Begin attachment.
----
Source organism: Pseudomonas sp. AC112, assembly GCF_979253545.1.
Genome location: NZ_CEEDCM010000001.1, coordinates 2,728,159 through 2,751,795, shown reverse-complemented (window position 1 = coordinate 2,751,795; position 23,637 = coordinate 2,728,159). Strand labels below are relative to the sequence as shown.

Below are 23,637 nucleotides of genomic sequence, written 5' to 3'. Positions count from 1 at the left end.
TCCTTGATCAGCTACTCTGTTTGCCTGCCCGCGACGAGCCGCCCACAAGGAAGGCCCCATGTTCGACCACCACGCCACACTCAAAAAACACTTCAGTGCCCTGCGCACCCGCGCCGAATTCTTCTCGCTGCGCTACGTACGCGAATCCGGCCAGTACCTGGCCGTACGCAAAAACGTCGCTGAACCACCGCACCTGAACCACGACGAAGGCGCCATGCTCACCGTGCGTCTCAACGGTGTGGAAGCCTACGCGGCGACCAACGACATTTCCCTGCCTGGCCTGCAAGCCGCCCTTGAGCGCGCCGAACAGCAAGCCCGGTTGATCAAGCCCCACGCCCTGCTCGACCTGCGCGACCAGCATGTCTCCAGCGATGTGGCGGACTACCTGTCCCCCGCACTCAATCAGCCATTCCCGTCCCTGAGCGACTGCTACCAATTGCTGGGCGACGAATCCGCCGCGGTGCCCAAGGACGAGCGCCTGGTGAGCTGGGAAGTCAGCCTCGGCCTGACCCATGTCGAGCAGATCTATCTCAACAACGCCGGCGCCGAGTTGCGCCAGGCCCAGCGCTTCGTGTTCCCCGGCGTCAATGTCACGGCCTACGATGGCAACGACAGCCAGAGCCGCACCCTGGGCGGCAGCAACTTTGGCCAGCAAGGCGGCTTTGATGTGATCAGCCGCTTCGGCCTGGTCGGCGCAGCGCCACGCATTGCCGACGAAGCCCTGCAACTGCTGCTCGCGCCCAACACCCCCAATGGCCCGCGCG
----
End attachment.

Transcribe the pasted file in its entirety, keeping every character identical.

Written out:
Source organism: Pseudomonas sp. AC112, assembly GCF_979253545.1.
Genome location: NZ_CEEDCM010000001.1, coordinates 2,728,159 through 2,751,795, shown reverse-complemented (window position 1 = coordinate 2,751,795; position 23,637 = coordinate 2,728,159). Strand labels below are relative to the sequence as shown.

Below are 23,637 nucleotides of genomic sequence, written 5' to 3'. Positions count from 1 at the left end.
TCCTTGATCAGCTACTCTGTTTGCCTGCCCGCGACGAGCCGCCCACAAGGAAGGCCCCATGTTCGACCACCACGCCACACTCAAAAAACACTTCAGTGCCCTGCGCACCCGCGCCGAATTCTTCTCGCTGCGCTACGTACGCGAATCCGGCCAGTACCTGGCCGTACGCAAAAACGTCGCTGAACCACCGCACCTGAACCACGACGAAGGCGCCATGCTCACCGTGCGTCTCAACGGTGTGGAAGCCTACGCGGCGACCAACGACATTTCCCTGCCTGGCCTGCAAGCCGCCCTTGAGCGCGCCGAACAGCAAGCCCGGTTGATCAAGCCCCACGCCCTGCTCGACCTGCGCGACCAGCATGTCTCCAGCGATGTGGCGGACTACCTGTCCCCCGCACTCAATCAGCCATTCCCGTCCCTGAGCGACTGCTACCAATTGCTGGGCGACGAATCCGCCGCGGTGCCCAAGGACGAGCGCCTGGTGAGCTGGGAAGTCAGCCTCGGCCTGACCCATGTCGAGCAGATCTATCTCAACAACGCCGGCGCCGAGTTGCGCCAGGCCCAGCGCTTCGTGTTCCCCGGCGTCAATGTCACGGCCTACGATGGCAACGACAGCCAGAGCCGCACCCTGGGCGGCAGCAACTTTGGCCAGCAAGGCGGCTTTGATGTGATCAGCCGCTTCGGCCTGGTCGGCGCAGCGCCACGCATTGCCGACGAAGCCCTGCAACTGCTGCTCGCGCCCAACACCCCCAATGGCCCGCGCG